John Finke, Ph.D.
I am a biochemist and use a combination of biology, chemistry, and physics to solve difficult problems in biochemistry. I am interested in the how our immune system regulates and responds to misfolded proteins linked to neurological diseases such as Alzheimer's Disease. Simply put, does the immune system speed up or slow down the progression of Alzheimer's?
My lab uses a range of scientific tools, including surface plasmon resonance microfluidic sensors, fluorescence spectroscopy, chromatography, Western Blots, and computer simulations to study difficult protein interactions. We use these methods to investigate laboratory model protein systems of neurological disease, protein-based drugs, and proteins in human tissue. We are also initiating research to investigate protein passage through the blood-brain barrier.
Courses I regularly teach include: General Chemistry, Biochemistry, Biology of Aging, Senior Seminar.
My lab investigates how intravenous immunoglobulin (IVIG) helps Alzheimers Disease patients and use this knowledge to develop improved Alzheimers Disease treatments. IVIG does show efficacy with Alzheimer's patients but on too limited a scale for current use as a drug. Because IVIG is a very complex drug, identifying the components that help Alzheimers patients is a critical and challenging problem.
To solve this problem, our lab has developed surface plasmon resonance (SPR) microfluidic sensors that are designed to specifically isolate and study specialized IVIG antibody subgroups. At UWT, we seek to employ our SPR method to measure two antibody properties that could benefit Alzheimers patients by reducing neuroinflammation: (1) antibody targeting to Alzheimer's brain plaques and (2) attached anti-inflammatory sugar groups. Specifically, we aim to determine if these two properties are found on the same antibody subgroup in IVIG. We also aim to determine if this critical antibody species is missing in late-stage Alzheimers patients and individuals genetically predisposed to AD.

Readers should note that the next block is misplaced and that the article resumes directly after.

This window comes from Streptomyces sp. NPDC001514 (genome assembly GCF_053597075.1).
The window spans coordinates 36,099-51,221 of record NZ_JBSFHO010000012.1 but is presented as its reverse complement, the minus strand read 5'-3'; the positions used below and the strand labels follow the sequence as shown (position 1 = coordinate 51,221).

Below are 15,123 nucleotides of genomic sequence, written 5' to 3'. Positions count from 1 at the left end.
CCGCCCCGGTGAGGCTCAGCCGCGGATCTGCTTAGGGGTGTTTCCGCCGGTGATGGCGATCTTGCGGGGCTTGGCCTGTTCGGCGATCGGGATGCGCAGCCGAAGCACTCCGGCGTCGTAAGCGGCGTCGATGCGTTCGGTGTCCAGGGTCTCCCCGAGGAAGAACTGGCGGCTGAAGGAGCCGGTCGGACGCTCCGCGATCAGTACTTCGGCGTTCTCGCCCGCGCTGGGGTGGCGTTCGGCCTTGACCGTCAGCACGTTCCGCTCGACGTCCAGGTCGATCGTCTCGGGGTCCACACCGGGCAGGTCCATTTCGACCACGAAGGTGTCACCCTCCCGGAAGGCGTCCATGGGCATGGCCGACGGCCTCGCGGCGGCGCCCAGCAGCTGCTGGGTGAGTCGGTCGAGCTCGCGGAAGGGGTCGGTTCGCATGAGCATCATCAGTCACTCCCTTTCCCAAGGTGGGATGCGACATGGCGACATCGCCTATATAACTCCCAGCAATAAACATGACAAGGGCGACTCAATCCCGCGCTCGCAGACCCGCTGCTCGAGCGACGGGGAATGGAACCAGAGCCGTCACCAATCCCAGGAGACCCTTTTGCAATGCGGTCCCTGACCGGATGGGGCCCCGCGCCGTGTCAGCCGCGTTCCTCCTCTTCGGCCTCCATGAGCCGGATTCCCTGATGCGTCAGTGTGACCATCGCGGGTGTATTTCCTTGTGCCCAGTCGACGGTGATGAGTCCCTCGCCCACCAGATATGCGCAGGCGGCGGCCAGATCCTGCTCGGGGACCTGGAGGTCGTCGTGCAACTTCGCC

A successful outcome of these studies could directly lead to an improved Alzheimers therapy via enrichment of IVIG antibodies with these special anti-inflammatory properties and/or design of non-antibody drugs to replicate the key IVIG properties. In parallel, we also hope to better understand how a healthy immune system prevents neuroinflammation in the aging brain.
My teaching goal at University of Washington Tacoma is to develop meaningful courses that give students the tools to engage in modern interdisciplinary life science careers. In conjunction with basic life science content, I strive to introduce new technology, approaches to handle large datasets of information, and the science of systems.
- TESC 141 General Chemistry I
- TESC 200 Environmental Seminar
- TESC 405 Introduction to Biochemistry I
- TESC 406 Introduction to Biochemistry II
- TESC 410 Environmental Science Senior Seminar
- TESC 490 Biology of Aging
- American Chemical Society
- Protein Society
- Biophysical Society
- Grant Reviewer: National Science Foundation, Alzheimers Association, US/Israel Binational Foundation
- Journal Reviewer: Biophysical Journal, Proteins: Structure, Function, Bioinformatics, Journal of Physical Chemistry B, Journal of Molecular Biology, Journal of Chemical Physics, Biochemistry/li>
- Meeting Organizer: 2008, 2010 American Chemical Society Student Members Meeting - Detroit Section
- Curriculum Committee: William Beaumont Hospital School of Medicine
- Judge: 2011 Detroit Science Olympiad
- 1998, Graduate Research Travel Award, University of California at San Diego
- 1998, Growth Regulation and Oncogenesis Training Award (5-T32 CA 09523-15), NIH/NCI
- 2001, La Jolla Interfaces in Science Postdoctoral Fellowship, Burroughs Welcome Foundation
- 2002, National Research Service Award (GM064936-01), NIGMS/NIH
- 2005, Faculty Start-Up Award, Camille and Henry Dreyfus Foundation
|John Finke CV||247.61 KB|